Correlation is a general method of analysis useful when studying possible association between two continuous or ordinal scale variables. Several measures of correlation exist. The appropriate type for a particular situation depends on the distribution and measurement scale of the data. Three measures of correlation are commonly applied in biostatistics and these will be discussed below.

Suppose that we have two variables of interest, denoted as *X* and *Y*, and suppose that we have a bivariate sample of size n:

\(\left(X_{1} , Y_{1} \right), \left(X_{2} , Y_{2} \right), \dots , \left(X_{n} , Y_{n} \right)\)

and we define the following statistics:

\(\bar{X}=\dfrac{1}{n}\sum_{i=1}^{n}X_i , S_{XX}=\dfrac{1}{n-1}\sum_{i=1}^{n}(X_i-\bar{X})^2\)

\(\bar{Y}=\dfrac{1}{n}\sum_{i=1}^{n}Y_i , S_{YY}=\dfrac{1}{n-1}\sum_{i=1}^{n}(Y_i-\bar{Y})^2\)

\(S_{XY}=\dfrac{1}{n-1}\sum_{i=1}^{n}(X_i-\bar{X})(Y_i-\bar{Y})\)

These statistics above represent the sample mean for *X*, the sample variance for *X*, the sample mean for *Y*, the sample variance for *Y*, and the sample covariance between *X* and *Y*, respectively. These should be very familiar to you.

The sample Pearson correlation coefficient (also called the sample product-moment correlation coefficient) for measuring the association between variables *X* and *Y* is given by the following formula:

\(r_p=\dfrac{S_{XY}}{\sqrt{S_{XX}S_{YY}}}\)

The sample Pearson correlation coefficient, \(r_{p}\) , is the point estimate of the population Pearson correlation coefficient

\(\rho_p=\dfrac{\sigma_{XY}}{\sqrt{\sigma_{XX}\sigma_{YY}}}\)

The Pearson correlation coefficient measures the degree of linear relationship between *X* and *Y* and \(-1 ≤ r_{p} ≤ +1\), so that \(r_{p}\) is a "unitless" quantity, i.e., when you construct the correlation coefficient the units of measurement that are used cancel out. A value of +1 reflects perfect positive correlation and a value of -1 reflects perfect negative correlation.

For the Pearson correlation coefficient, we assume that both *X* and *Y* are measured on a continuous scale and that each is approximately normally distributed.

The Pearson correlation coefficient is invariant to location and scale transformations. This means that if every \(X_{i}\) is transformed to

\(X_{i} * = aX_{i} + b\)

and every \(Y_{i}\) is transformed to

\(Y_{i} * = cY_{i} + d\)

where \(a > 0, b, c > 0\), and d are constants, then the correlation between *X* and *Y* is the same as the correlation between \(X*\) and \(Y*\).

With SAS, PROC CORR is used to calculate \(r_{p}\). The output from PROC CORR includes summary statistics for both variables and the computed value of \(r_{p}\). The output also contains a *p*-value corresponding to the test of:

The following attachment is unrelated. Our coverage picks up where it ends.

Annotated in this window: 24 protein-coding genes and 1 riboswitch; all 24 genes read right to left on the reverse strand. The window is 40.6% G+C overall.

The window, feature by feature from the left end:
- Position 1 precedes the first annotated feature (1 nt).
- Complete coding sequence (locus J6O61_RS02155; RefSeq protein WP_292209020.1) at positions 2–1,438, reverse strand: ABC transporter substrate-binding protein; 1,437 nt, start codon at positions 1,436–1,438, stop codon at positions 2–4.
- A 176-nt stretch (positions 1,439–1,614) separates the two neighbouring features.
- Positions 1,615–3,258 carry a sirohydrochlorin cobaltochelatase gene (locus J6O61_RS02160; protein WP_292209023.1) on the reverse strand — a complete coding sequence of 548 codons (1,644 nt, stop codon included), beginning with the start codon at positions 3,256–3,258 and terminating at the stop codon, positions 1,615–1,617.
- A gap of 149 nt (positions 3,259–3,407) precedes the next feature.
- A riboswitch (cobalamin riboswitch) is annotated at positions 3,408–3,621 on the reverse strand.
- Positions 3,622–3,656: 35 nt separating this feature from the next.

\(H_{0} : \rho_{p} = 0\) versus \(H_{0} : \rho_{p} ≠ 0\)

It should be noted that this statistical test generally is not very useful, and the associated *p*-value, therefore, should not be emphasized. What is more important is to construct a confidence interval.

The sampling distribution for Pearson's \(r_{p}\) is not normal. In order to attain confidence limits for \(r_{p}\) based on a standard normal distribution, we transform \(r_{p}\) using Fisher's Z transformation to get a quantity, \(z_{p}\), that has an approximate normal distribution. Then we can work with this value. Here is what is involved in the transformation.

Fisher's Z transformation is defined as

\(z_p=\dfrac{1}{2}log_e\left( \dfrac{1+r_p}{1-r_p} \right) \sim N\left( \zeta_p , sd=\dfrac{1}{\sqrt{n-3}} \right)\)

where

\(\zeta_p=\dfrac{1}{2}log_e\left( \dfrac{1+\rho_p}{1-\rho_p} \right)\)

We will use this to get the usual confidence interval, so, an approximate \(100(1 - \alpha)\%\) confidence interval for \(\zeta_{p}\) is given by \([z_{p, \frac{\alpha}{2}} , z_{p, 1-\frac{\alpha}{2}}]\), where

\(z_{p , \alpha/2}=z_p-\left( t_{n-3 , 1-\alpha/2}/\sqrt{n-3} \right) , z_{p , 1-\alpha/2}=z_p+\left( t_{n-3 , 1-\alpha/2}/\sqrt{n-3} \right)\)

But really what we want is an approximate \(100(1 - \alpha)\%\) confidence interval for \(\rho_{p}\) is given by \([r_{p, \frac{\alpha}{2}} , r_{p, 1- \frac{\alpha}{2}}]\), where

\(r_{p , \frac{\alpha}{2}}=\dfrac{exp(2z_{p , \alpha/2})-1}{exp(2z_{p , \alpha/2})+1},r_{p , 1-\alpha/2}=\dfrac{exp(2z_{p , 1-\alpha/2})-1}{exp(2z_{p , 1-\alpha/2})+1}\)

Again, you do not have to do this by hand. PROC CORR in SAS will do this for you but it is important to have an idea of what is going on.